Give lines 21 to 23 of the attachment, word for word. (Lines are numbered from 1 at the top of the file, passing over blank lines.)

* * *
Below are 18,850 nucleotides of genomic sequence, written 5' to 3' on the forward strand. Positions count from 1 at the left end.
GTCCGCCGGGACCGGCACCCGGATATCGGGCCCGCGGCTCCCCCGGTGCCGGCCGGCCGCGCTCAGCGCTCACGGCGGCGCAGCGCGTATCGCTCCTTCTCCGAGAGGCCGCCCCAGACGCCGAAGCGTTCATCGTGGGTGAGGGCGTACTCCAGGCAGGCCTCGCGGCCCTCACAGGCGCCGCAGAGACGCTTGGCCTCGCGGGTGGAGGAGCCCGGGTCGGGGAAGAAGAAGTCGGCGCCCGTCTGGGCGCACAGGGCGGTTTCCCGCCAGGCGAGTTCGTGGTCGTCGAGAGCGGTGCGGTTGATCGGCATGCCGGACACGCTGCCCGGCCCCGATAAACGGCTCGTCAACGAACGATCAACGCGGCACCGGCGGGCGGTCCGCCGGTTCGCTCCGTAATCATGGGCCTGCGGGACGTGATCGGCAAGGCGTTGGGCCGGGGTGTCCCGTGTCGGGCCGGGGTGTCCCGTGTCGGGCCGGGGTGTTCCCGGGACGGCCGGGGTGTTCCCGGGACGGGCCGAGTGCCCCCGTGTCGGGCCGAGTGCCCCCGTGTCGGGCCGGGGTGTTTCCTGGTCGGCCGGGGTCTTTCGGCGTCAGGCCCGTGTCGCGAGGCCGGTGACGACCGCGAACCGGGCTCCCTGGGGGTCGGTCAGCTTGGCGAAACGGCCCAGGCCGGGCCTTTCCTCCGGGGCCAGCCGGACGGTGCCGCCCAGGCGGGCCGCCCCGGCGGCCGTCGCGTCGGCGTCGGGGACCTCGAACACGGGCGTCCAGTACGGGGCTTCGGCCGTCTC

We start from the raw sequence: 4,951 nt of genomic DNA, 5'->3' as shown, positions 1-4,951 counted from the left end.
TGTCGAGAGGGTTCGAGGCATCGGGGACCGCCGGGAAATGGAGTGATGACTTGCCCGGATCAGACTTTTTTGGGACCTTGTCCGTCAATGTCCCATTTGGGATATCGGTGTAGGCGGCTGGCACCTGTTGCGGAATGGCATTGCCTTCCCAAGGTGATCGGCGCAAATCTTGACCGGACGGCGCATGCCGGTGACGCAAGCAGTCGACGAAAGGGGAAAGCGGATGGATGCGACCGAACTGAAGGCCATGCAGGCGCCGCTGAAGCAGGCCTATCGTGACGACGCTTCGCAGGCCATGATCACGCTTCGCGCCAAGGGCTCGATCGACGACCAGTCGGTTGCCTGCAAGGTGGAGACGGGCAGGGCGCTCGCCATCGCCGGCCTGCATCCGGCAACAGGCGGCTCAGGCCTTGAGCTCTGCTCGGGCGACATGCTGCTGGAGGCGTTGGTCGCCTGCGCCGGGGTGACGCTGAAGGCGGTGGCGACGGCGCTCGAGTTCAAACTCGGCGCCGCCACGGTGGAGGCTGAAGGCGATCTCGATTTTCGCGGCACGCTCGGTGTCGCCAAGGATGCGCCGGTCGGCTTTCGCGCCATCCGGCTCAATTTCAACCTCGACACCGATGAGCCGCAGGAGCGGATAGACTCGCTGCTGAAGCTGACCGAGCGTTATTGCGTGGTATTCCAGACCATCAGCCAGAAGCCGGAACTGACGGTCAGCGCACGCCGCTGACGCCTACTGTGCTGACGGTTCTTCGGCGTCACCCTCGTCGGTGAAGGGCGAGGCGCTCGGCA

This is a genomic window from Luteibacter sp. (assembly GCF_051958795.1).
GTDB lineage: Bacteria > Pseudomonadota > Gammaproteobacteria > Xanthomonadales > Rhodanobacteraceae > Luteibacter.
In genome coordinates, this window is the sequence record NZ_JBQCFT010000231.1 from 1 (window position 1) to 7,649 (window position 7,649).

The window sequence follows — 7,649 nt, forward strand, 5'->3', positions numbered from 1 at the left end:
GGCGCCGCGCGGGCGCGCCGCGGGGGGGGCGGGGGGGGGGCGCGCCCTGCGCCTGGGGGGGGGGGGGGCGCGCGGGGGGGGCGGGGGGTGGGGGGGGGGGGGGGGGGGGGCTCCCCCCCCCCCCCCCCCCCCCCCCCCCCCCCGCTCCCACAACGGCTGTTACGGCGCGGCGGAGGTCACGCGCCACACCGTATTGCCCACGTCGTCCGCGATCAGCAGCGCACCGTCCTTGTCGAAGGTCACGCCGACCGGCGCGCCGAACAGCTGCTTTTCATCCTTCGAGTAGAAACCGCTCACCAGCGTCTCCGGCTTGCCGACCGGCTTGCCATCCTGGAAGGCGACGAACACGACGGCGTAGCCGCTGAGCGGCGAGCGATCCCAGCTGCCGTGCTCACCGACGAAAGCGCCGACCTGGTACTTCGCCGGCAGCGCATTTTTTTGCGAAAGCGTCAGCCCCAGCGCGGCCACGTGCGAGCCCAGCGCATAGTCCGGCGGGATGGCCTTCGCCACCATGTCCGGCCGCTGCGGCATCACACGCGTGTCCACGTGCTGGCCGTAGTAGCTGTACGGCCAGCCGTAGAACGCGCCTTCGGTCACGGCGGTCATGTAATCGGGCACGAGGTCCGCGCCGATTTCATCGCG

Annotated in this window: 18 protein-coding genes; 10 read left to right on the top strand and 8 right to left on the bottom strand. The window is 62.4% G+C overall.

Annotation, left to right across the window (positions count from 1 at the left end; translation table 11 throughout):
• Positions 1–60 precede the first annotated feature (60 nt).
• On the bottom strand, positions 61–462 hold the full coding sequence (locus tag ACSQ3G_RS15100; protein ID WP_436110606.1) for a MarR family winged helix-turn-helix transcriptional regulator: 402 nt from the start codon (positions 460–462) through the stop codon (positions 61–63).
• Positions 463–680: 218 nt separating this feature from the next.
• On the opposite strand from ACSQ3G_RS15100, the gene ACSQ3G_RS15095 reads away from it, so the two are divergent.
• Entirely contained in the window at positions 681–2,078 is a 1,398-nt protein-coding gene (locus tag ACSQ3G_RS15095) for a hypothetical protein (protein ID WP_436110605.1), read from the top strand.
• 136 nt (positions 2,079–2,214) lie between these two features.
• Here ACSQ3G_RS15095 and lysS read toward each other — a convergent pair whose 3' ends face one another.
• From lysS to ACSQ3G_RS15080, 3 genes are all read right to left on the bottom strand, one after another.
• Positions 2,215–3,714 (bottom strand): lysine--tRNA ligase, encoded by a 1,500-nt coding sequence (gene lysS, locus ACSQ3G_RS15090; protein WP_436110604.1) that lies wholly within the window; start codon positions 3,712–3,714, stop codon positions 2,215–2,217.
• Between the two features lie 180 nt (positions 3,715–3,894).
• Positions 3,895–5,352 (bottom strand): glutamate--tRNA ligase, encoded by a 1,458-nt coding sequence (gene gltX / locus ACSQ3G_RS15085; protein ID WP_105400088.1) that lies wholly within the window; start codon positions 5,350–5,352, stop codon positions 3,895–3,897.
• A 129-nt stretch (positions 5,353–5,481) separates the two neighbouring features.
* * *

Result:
• Between the two features lie 180 nt (positions 3,715–3,894).
• Positions 3,895–5,352 (bottom strand): glutamate--tRNA ligase, encoded by a 1,458-nt coding sequence (gene gltX / locus ACSQ3G_RS15085; protein ID WP_105400088.1) that lies wholly within the window; start codon positions 5,350–5,352, stop codon positions 3,895–3,897.
• A 129-nt stretch (positions 5,353–5,481) separates the two neighbouring features.